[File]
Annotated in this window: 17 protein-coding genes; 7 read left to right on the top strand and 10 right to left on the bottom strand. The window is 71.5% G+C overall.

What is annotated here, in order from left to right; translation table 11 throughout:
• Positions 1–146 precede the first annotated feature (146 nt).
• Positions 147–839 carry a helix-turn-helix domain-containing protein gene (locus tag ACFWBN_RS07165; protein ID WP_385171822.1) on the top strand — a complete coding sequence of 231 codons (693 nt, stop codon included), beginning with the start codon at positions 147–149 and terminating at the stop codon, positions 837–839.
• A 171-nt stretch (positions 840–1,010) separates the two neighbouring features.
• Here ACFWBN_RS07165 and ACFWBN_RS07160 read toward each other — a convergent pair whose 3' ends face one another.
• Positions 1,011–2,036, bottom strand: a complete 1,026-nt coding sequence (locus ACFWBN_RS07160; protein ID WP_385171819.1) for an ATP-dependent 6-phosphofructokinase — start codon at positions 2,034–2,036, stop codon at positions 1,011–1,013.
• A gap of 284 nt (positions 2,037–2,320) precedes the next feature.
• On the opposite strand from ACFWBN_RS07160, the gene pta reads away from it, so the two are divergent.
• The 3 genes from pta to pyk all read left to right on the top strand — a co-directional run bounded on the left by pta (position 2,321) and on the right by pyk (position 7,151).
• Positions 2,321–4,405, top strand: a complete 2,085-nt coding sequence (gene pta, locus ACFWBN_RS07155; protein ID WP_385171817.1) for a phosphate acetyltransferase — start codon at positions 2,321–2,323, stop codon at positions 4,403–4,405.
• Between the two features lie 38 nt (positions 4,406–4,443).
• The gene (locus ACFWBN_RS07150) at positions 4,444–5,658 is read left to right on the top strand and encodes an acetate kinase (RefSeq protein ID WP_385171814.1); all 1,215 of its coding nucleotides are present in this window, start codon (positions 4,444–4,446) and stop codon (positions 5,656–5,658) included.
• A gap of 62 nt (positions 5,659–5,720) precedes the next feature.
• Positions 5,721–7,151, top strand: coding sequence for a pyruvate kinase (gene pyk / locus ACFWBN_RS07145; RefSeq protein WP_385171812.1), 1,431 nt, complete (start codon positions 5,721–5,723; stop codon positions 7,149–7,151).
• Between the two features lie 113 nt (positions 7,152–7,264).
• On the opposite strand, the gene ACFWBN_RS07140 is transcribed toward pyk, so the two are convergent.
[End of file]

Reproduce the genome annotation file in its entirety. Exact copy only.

Annotated in this window: 17 protein-coding genes; 7 read left to right on the top strand and 10 right to left on the bottom strand. The window is 71.5% G+C overall.

What is annotated here, in order from left to right; translation table 11 throughout:
• Positions 1–146 precede the first annotated feature (146 nt).
• Positions 147–839 carry a helix-turn-helix domain-containing protein gene (locus tag ACFWBN_RS07165; protein ID WP_385171822.1) on the top strand — a complete coding sequence of 231 codons (693 nt, stop codon included), beginning with the start codon at positions 147–149 and terminating at the stop codon, positions 837–839.
• A 171-nt stretch (positions 840–1,010) separates the two neighbouring features.
• Here ACFWBN_RS07165 and ACFWBN_RS07160 read toward each other — a convergent pair whose 3' ends face one another.
• Positions 1,011–2,036, bottom strand: a complete 1,026-nt coding sequence (locus ACFWBN_RS07160; protein ID WP_385171819.1) for an ATP-dependent 6-phosphofructokinase — start codon at positions 2,034–2,036, stop codon at positions 1,011–1,013.
• A gap of 284 nt (positions 2,037–2,320) precedes the next feature.
• On the opposite strand from ACFWBN_RS07160, the gene pta reads away from it, so the two are divergent.
• The 3 genes from pta to pyk all read left to right on the top strand — a co-directional run bounded on the left by pta (position 2,321) and on the right by pyk (position 7,151).
• Positions 2,321–4,405, top strand: a complete 2,085-nt coding sequence (gene pta, locus ACFWBN_RS07155; protein ID WP_385171817.1) for a phosphate acetyltransferase — start codon at positions 2,321–2,323, stop codon at positions 4,403–4,405.
• Between the two features lie 38 nt (positions 4,406–4,443).
• The gene (locus ACFWBN_RS07150) at positions 4,444–5,658 is read left to right on the top strand and encodes an acetate kinase (RefSeq protein ID WP_385171814.1); all 1,215 of its coding nucleotides are present in this window, start codon (positions 4,444–4,446) and stop codon (positions 5,656–5,658) included.
• A gap of 62 nt (positions 5,659–5,720) precedes the next feature.
• Positions 5,721–7,151, top strand: coding sequence for a pyruvate kinase (gene pyk / locus ACFWBN_RS07145; RefSeq protein WP_385171812.1), 1,431 nt, complete (start codon positions 5,721–5,723; stop codon positions 7,149–7,151).
• Between the two features lie 113 nt (positions 7,152–7,264).
• On the opposite strand, the gene ACFWBN_RS07140 is transcribed toward pyk, so the two are convergent.